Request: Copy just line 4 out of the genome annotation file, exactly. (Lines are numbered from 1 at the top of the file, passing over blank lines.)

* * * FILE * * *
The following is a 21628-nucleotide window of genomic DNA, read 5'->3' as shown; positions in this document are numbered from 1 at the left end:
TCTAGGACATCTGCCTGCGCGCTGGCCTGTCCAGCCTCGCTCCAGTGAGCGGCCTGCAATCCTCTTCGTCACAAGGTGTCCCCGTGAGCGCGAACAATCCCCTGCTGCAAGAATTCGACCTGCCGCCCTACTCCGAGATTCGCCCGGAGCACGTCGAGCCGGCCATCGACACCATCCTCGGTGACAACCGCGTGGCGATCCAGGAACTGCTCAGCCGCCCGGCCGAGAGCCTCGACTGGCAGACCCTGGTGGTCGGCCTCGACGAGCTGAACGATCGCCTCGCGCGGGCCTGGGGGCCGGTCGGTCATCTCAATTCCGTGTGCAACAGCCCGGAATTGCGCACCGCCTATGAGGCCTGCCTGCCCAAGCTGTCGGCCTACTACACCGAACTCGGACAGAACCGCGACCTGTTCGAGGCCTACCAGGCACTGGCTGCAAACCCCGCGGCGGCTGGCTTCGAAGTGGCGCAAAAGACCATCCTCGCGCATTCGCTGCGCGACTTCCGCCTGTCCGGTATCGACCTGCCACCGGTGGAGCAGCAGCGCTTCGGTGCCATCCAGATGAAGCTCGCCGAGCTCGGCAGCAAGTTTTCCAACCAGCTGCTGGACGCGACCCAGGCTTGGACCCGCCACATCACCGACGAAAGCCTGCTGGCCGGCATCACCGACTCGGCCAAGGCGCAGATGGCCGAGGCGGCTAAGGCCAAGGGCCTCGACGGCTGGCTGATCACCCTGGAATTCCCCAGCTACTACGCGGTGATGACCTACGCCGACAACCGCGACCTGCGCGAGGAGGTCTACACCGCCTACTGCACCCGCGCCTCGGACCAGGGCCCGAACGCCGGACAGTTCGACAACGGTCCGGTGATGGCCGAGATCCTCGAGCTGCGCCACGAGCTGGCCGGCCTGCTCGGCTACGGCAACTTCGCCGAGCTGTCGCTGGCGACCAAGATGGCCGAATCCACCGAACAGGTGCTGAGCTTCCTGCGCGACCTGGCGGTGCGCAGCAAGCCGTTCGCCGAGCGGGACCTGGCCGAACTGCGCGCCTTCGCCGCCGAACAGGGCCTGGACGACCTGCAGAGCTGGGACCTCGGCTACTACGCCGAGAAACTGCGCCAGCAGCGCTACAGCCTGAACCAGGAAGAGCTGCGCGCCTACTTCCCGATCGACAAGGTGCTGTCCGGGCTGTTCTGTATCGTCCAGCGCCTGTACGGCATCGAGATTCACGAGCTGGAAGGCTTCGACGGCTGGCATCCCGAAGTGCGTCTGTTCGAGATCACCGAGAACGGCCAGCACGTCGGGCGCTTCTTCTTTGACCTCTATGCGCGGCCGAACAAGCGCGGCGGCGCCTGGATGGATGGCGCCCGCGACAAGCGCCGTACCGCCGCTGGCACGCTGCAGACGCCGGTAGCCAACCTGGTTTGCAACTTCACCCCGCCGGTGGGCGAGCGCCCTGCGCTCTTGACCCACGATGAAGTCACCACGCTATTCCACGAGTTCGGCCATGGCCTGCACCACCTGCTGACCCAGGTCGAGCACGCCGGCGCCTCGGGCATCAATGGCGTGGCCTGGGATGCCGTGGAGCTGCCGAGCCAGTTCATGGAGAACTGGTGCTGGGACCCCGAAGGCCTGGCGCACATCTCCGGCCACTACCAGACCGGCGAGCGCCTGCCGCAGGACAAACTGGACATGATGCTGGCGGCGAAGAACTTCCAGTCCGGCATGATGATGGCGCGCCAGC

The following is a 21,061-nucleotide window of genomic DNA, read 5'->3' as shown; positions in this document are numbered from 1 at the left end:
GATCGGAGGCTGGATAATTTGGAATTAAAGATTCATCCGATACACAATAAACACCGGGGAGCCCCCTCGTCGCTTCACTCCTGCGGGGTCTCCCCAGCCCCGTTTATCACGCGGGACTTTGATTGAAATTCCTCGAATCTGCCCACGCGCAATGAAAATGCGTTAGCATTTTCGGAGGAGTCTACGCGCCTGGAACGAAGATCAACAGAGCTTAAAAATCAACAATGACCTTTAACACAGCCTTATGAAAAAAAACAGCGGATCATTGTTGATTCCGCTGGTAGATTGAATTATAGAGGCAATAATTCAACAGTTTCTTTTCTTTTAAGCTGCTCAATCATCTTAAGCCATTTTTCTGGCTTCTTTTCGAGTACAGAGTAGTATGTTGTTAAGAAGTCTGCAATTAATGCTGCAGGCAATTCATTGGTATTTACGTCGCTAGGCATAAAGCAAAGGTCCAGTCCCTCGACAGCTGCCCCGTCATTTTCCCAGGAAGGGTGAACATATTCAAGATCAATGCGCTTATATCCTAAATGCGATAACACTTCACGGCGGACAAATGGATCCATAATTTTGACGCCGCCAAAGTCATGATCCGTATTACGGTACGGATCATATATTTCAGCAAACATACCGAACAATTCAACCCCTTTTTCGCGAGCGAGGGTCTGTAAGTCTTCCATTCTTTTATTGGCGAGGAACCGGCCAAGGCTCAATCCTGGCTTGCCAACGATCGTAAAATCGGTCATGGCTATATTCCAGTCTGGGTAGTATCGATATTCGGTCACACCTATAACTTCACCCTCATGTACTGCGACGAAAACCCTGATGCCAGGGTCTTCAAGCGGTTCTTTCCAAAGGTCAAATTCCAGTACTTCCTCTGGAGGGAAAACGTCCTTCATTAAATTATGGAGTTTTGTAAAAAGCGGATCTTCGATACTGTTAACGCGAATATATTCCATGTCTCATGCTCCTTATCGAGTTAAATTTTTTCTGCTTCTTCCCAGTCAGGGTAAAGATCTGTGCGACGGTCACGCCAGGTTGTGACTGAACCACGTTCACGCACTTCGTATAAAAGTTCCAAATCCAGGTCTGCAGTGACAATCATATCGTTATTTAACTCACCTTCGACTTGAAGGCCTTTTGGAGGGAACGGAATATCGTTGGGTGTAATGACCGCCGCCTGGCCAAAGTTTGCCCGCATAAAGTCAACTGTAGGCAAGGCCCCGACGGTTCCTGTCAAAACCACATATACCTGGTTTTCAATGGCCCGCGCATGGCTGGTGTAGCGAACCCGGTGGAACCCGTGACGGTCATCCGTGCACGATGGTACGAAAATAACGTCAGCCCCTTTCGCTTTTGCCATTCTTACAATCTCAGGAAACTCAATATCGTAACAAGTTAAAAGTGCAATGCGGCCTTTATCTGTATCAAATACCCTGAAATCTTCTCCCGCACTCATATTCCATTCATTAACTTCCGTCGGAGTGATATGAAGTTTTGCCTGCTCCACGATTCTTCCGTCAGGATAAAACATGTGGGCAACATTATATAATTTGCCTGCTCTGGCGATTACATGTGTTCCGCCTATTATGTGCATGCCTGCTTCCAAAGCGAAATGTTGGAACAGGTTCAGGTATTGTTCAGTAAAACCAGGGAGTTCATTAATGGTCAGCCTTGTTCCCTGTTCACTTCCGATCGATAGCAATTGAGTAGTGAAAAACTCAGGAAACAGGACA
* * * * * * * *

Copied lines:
GATCGGAGGCTGGATAATTTGGAATTAAAGATTCATCCGATACACAATAAACACCGGGGAGCCCCCTCGTCGCTTCACTCCTGCGGGGTCTCCCCAGCCCCGTTTATCACGCGGGACTTTGATTGAAATTCCTCGAATCTGCCCACGCGCAATGAAAATGCGTTAGCATTTTCGGAGGAGTCTACGCGCCTGGAACGAAGATCAACAGAGCTTAAAAATCAACAATGACCTTTAACACAGCCTTATGAAAAAAAACAGCGGATCATTGTTGATTCCGCTGGTAGATTGAATTATAGAGGCAATAATTCAACAGTTTCTTTTCTTTTAAGCTGCTCAATCATCTTAAGCCATTTTTCTGGCTTCTTTTCGAGTACAGAGTAGTATGTTGTTAAGAAGTCTGCAATTAATGCTGCAGGCAATTCATTGGTATTTACGTCGCTAGGCATAAAGCAAAGGTCCAGTCCCTCGACAGCTGCCCCGTCATTTTCCCAGGAAGGGTGAACATATTCAAGATCAATGCGCTTATATCCTAAATGCGATAACACTTCACGGCGGACAAATGGATCCATAATTTTGACGCCGCCAAAGTCATGATCCGTATTACGGTACGGATCATATATTTCAGCAAACATACCGAACAATTCAACCCCTTTTTCGCGAGCGAGGGTCTGTAAGTCTTCCATTCTTTTATTGGCGAGGAACCGGCCAAGGCTCAATCCTGGCTTGCCAACGATCGTAAAATCGGTCATGGCTATATTCCAGTCTGGGTAGTATCGATATTCGGTCACACCTATAACTTCACCCTCATGTACTGCGACGAAAACCCTGATGCCAGGGTCTTCAAGCGGTTCTTTCCAAAGGTCAAATTCCAGTACTTCCTCTGGAGGGAAAACGTCCTTCATTAAATTATGGAGTTTTGTAAAAAGCGGATCTTCGATACTGTTAACGCGAATATATTCCATGTCTCATGCTCCTTATCGAGTTAAATTTTTTCTGCTTCTTCCCAGTCAGGGTAAAGATCTGTGCGACGGTCACGCCAGGTTGTGACTGAACCACGTTCACGCACTTCGTATAAAAGTTCCAAATCCAGGTCTGCAGTGACAATCATATCGTTATTTAACTCACCTTCGACTTGAAGGCCTTTTGGAGGGAACGGAATATCGTTGGGTGTAATGACCGCCGCCTGGCCAAAGTTTGCCCGCATAAAGTCAACTGTAGGCAAGGCCCCGACGGTTCCTGTCAAAACCACATATACCTGGTTTTCAATGGCCCGCGCATGGCTGGTGTAGCGAACCCGGTGGAACCCGTGACGGTCATCCGTGCACGATGGTACGAAAATAACGTCAGCCCCTTTCGCTTTTGCCATTCTTACAATCTCAGGAAACTCAATATCGTAACAAGTTAAAAGTGCAATGCGGCCTTTATCTGTATCAAATACCCTGAAATCTTCTCCCGCACTCATATTCCATTCATTAACTTCCGTCGGAGTGATATGAAGTTTTGCCTGCTCCACGATTCTTCCGTCAGGATAAAACATGTGGGCAACATTATATAATTTGCCTGCTCTGGCGATTACATGTGTTCCGCCTATTATGTGCATGCCTGCTTCCAAAGCGAAATGTTGGAACAGGTTCAGGTATTGTTCAGTAAAACCAGGGAGTTCATTAATGGTCAGCCTTGTTCCCTGTTCACTTCCGATCGATAGCAATTGAGTAGTGAAAAACTCAGGAAACAGGACA